Easy way to use MFA in AWS programmatic access using aws-recipes

Speaking about AWS security, access keys leak seems to be one of the worst scenario you can imagine. The risks depend on the permissions which you gave to compromised account. An attacker with your access keys may for example start a new service at your expense (read more about ~100K $ bill for OlinData) or even kick you out from the business (read more about a murder in Amazon). These examples should be enough to convince you that the access to your services requires a special care.

One of the mechanism that can significantly impede compromising your account via access keys leak is enabling Multi Factor Authentication. While it’s just a matter of few clicks to enable MFA in the console access, it’s not so trivial when we’re talking about programmatic access (via terminal). So in this post I’d like to guide you through whole process of enabling MFA in terminal using aws-recipes. Let’s get start it!

Creating policies

{
"Version": "2012-10-17",
"Statement": [
{
"Effect": "Deny",
"NotAction": [
"iam:ChangePassword",
"iam:CreateVirtualMFADevice",
"iam:EnableMFADevice",
"iam:GetUser",
"iam:ListMFADevices",
"iam:ListUsers",
"iam:ListVirtualMFADevices"
],
"Resource": "*",
"Condition": {
"Null": {
"aws:MultiFactorAuthAge": "true"
}
}
},
{
"Effect": "Deny",
"NotAction": [
"iam:ChangePassword",
"iam:CreateVirtualMFADevice",
"iam:EnableMFADevice",
"iam:GetUser",
"iam:ListMFADevices",
"iam:ListUsers",
"iam:ListVirtualMFADevices"
],
"Resource": "*",
"Condition": {
"NumericGreaterThan": {
"aws:MultiFactorAuthAge": "28800"
}
}
}
]
}

In the above mentioned policy I give permissions to perform an “on-boarding process” (manage user’s MFA device and change password) and block any other action if MFA token is not present. Additionally this policy accepts only MFA tokens for 8 hours (28800 seconds), so your users will have to change the token every 8 hours.

The next thing you should do is to set up another policy which is for authenticated users. Here I’ve created a policy for a user alice:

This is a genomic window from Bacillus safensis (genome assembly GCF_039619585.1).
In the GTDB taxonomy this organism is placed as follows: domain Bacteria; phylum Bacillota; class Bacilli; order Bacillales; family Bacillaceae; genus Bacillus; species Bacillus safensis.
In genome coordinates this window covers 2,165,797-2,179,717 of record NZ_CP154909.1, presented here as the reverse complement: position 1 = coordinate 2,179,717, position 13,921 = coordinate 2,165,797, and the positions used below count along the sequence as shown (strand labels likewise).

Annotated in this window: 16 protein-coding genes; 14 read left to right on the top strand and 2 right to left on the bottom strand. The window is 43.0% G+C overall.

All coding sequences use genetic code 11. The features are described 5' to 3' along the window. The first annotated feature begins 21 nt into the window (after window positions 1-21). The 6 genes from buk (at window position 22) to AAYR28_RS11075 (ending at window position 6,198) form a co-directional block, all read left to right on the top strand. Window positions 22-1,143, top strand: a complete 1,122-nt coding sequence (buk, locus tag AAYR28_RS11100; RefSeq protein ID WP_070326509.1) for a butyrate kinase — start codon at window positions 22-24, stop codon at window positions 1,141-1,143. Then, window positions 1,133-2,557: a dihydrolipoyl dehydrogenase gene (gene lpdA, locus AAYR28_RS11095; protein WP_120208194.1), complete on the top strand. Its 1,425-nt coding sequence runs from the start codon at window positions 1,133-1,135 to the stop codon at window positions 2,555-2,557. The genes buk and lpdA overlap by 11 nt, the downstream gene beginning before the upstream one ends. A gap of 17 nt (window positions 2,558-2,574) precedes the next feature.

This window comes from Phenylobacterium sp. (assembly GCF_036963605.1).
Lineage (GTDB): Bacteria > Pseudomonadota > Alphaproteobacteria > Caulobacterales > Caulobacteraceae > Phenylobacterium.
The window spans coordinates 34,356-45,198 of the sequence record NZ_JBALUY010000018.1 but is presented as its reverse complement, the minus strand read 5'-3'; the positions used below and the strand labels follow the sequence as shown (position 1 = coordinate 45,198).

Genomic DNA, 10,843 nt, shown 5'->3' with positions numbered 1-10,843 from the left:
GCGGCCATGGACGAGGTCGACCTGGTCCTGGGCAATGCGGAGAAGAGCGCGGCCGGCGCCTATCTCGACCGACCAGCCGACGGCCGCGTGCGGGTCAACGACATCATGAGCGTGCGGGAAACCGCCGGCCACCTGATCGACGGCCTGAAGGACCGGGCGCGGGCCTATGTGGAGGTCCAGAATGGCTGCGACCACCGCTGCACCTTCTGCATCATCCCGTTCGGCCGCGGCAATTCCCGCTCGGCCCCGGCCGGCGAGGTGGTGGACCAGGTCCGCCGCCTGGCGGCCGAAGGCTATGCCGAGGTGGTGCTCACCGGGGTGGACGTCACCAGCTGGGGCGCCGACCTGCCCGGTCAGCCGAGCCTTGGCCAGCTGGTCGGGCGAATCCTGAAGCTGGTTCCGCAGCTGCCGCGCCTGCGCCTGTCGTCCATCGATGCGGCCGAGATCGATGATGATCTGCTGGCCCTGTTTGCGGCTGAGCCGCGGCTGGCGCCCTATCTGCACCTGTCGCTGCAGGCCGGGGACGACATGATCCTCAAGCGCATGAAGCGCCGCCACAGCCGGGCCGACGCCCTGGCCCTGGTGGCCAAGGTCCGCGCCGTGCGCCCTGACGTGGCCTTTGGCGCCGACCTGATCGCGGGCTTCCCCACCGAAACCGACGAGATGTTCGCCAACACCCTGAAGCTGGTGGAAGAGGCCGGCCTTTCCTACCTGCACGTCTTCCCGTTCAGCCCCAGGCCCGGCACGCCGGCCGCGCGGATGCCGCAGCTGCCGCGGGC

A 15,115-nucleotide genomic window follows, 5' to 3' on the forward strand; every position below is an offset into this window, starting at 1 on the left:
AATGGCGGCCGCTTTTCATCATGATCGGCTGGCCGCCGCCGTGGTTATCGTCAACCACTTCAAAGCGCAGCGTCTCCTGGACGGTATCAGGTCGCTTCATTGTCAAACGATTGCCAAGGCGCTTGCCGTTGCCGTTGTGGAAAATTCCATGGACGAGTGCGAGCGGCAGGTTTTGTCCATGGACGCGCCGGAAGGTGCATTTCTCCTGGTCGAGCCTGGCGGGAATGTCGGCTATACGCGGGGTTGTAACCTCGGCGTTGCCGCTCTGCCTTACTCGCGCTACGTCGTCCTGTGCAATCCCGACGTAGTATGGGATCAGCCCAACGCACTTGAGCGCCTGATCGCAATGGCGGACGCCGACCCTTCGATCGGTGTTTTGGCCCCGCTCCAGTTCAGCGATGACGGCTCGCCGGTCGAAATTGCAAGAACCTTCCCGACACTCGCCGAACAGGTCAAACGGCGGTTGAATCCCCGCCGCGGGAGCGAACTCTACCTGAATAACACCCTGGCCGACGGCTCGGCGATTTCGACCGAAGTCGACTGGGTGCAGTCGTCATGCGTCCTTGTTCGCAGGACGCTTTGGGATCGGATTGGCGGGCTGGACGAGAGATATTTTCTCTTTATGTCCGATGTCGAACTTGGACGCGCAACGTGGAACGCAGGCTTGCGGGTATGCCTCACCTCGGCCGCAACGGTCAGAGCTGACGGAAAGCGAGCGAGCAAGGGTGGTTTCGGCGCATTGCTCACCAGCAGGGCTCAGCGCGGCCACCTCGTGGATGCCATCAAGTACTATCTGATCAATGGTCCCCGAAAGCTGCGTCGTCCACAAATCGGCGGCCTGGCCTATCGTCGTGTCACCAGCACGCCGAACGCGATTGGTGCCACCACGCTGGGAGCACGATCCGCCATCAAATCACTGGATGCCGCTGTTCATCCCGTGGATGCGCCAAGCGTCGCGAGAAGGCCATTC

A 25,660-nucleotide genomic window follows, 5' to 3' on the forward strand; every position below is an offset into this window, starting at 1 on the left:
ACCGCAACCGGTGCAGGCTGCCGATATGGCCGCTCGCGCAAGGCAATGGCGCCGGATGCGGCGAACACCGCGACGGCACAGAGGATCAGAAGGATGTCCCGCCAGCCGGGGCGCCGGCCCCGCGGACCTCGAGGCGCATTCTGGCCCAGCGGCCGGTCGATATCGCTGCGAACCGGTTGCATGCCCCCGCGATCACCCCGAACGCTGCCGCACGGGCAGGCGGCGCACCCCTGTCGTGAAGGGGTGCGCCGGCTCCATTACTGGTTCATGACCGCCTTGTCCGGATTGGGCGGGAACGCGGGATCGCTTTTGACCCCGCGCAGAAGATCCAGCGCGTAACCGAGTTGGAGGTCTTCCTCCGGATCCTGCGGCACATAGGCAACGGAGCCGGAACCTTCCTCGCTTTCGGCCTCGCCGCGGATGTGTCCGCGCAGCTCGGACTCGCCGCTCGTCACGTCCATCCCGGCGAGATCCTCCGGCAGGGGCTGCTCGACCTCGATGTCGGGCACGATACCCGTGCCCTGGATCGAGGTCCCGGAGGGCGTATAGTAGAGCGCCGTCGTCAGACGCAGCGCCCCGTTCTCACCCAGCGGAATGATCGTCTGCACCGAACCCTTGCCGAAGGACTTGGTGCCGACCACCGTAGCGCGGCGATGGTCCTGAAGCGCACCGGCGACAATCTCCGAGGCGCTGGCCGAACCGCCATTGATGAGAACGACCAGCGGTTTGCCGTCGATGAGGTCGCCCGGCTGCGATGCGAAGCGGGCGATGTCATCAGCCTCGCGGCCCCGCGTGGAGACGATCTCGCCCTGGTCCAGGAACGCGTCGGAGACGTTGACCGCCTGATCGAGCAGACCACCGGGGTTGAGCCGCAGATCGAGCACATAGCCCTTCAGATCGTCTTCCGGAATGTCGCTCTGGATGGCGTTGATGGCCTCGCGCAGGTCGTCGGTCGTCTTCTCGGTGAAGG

{
"Version": "2012-10-17",
"Statement": [
{
"Effect": "Allow",
"Action": [
"iam:*AccessKey*",
"iam:*Password",
"iam:*MFADevice*",
"iam:UpdateLoginProfile"
],
"Resource": "arn:aws:iam::908xxxxxxxx9:user/alice"
},
{
"Effect": "Allow",
"Action": [
"iam:CreateVirtualMFADevice",
"iam:DeleteVirtualMFADevice"
],
"Resource": "arn:aws:iam::908xxxxxxxx9:mfa/alice"
}
]
}

Using my admin account I created a user alice and assign above mentioned policy to her (or to group which contains alice). The role of user alice is to manage my S3 bucket, so I also assigned her a policy ‘AmazonS3FullAccess’. Finally here are my 3 policies:

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Alice receives access keys

Having the ‘aws_access_key_id’ and ‘aws_secret_access_key’ alice can configure her local profile (on her local machine), using awscli:

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Then she clones the aws-recipes and installs dependencies. Next thing is to get a virtual MFA device. In my examples I’m using Google Authenticator. You can get it on both Android and iOS. Once you’re done, it’s time to enable your MFA device. You can do this using ‘awsrecipes_enable_mfa.py’ script. The tool will firstly generate a QR code, which you should use to add new account in your Google Authenticator app, and then it asks you for 2 consecutive 6 digit numbers from the app. It should look like this:

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Now, you can use your virtual MFA to get a session token, using ‘awsrecipes_init_sts_session.py’ script:

$ python awsrecipes_init_sts_session.py --profile alice

Basically, the idea of this script is to get a new STS session token, which requires the MFA code. Once it’s done, new access keys with STS token are saved under your profile in ‘~/.aws/credentials’ file. You may notice that the script creates a new profile alice-nomfa. This profile contains your long-lived credentials (the old access keys you received from admin). These access keys are actually kept “just in case” — you won’t use them anymore. Under alice profile you should notice new access keys and the new session token:

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Issues with getting STS token

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Then you have to simply update your current alice profile with new values of ‘AccessKeyId’, ‘SecretAccessKey’, ‘SessionToken’ (you can simply copy/paste it to your alice’s profile in ~/.aws/credentials file, or use export command). That’s all! Now, every time you run the script ‘awsrecipes_init_sts_session.py’, it will automatically update your alice profile.

Check how it works

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Final thoughts

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Interested in pentesting and cloud security | OSCP | eMAPT | AWS SAA | AWS CSS

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